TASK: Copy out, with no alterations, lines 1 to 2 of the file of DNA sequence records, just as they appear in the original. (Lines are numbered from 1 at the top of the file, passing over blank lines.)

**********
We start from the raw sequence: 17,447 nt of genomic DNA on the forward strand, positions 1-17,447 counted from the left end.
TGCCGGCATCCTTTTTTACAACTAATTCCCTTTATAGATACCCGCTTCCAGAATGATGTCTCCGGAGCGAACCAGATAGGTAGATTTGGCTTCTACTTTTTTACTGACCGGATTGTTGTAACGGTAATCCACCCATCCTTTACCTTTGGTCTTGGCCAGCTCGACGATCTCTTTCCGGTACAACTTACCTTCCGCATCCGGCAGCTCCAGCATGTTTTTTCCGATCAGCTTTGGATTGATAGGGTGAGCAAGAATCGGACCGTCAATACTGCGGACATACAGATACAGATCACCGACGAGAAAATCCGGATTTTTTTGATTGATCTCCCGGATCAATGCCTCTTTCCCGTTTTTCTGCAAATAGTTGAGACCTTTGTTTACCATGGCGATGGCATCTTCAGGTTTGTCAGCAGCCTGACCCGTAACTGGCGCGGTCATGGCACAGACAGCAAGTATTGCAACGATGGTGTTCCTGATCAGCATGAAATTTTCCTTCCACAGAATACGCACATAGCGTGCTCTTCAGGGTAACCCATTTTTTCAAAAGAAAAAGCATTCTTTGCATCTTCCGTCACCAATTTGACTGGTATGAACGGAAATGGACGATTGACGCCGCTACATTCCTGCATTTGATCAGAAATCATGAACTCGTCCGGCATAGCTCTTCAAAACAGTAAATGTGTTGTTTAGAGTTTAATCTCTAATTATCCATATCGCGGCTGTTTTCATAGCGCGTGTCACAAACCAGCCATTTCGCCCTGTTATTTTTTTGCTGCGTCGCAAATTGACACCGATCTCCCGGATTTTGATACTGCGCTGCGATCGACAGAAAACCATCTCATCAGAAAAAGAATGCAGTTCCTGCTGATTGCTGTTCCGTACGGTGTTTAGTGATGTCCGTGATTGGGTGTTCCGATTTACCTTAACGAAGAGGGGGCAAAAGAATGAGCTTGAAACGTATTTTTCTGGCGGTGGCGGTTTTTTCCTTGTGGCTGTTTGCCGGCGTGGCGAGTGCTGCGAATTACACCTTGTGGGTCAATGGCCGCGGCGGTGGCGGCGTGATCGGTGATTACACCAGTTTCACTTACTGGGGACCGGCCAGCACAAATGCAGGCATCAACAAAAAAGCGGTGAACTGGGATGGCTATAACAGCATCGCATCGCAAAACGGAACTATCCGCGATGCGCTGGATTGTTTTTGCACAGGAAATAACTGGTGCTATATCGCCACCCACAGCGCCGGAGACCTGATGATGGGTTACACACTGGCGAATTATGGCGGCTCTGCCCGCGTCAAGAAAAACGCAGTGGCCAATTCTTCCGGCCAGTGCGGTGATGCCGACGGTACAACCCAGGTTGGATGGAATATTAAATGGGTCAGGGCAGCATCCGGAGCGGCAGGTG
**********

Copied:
We start from the raw sequence: 17,447 nt of genomic DNA on the forward strand, positions 1-17,447 counted from the left end.
TGCCGGCATCCTTTTTTACAACTAATTCCCTTTATAGATACCCGCTTCCAGAATGATGTCTCCGGAGCGAACCAGATAGGTAGATTTGGCTTCTACTTTTTTACTGACCGGATTGTTGTAACGGTAATCCACCCATCCTTTACCTTTGGTCTTGGCCAGCTCGACGATCTCTTTCCGGTACAACTTACCTTCCGCATCCGGCAGCTCCAGCATGTTTTTTCCGATCAGCTTTGGATTGATAGGGTGAGCAAGAATCGGACCGTCAATACTGCGGACATACAGATACAGATCACCGACGAGAAAATCCGGATTTTTTTGATTGATCTCCCGGATCAATGCCTCTTTCCCGTTTTTCTGCAAATAGTTGAGACCTTTGTTTACCATGGCGATGGCATCTTCAGGTTTGTCAGCAGCCTGACCCGTAACTGGCGCGGTCATGGCACAGACAGCAAGTATTGCAACGATGGTGTTCCTGATCAGCATGAAATTTTCCTTCCACAGAATACGCACATAGCGTGCTCTTCAGGGTAACCCATTTTTTCAAAAGAAAAAGCATTCTTTGCATCTTCCGTCACCAATTTGACTGGTATGAACGGAAATGGACGATTGACGCCGCTACATTCCTGCATTTGATCAGAAATCATGAACTCGTCCGGCATAGCTCTTCAAAACAGTAAATGTGTTGTTTAGAGTTTAATCTCTAATTATCCATATCGCGGCTGTTTTCATAGCGCGTGTCACAAACCAGCCATTTCGCCCTGTTATTTTTTTGCTGCGTCGCAAATTGACACCGATCTCCCGGATTTTGATACTGCGCTGCGATCGACAGAAAACCATCTCATCAGAAAAAGAATGCAGTTCCTGCTGATTGCTGTTCCGTACGGTGTTTAGTGATGTCCGTGATTGGGTGTTCCGATTTACCTTAACGAAGAGGGGGCAAAAGAATGAGCTTGAAACGTATTTTTCTGGCGGTGGCGGTTTTTTCCTTGTGGCTGTTTGCCGGCGTGGCGAGTGCTGCGAATTACACCTTGTGGGTCAATGGCCGCGGCGGTGGCGGCGTGATCGGTGATTACACCAGTTTCACTTACTGGGGACCGGCCAGCACAAATGCAGGCATCAACAAAAAAGCGGTGAACTGGGATGGCTATAACAGCATCGCATCGCAAAACGGAACTATCCGCGATGCGCTGGATTGTTTTTGCACAGGAAATAACTGGTGCTATATCGCCACCCACAGCGCCGGAGACCTGATGATGGGTTACACACTGGCGAATTATGGCGGCTCTGCCCGCGTCAAGAAAAACGCAGTGGCCAATTCTTCCGGCCAGTGCGGTGATGCCGACGGTACAACCCAGGTTGGATGGAATATTAAATGGGTCAGGGCAGCATCCGGAGCGGCAGGTG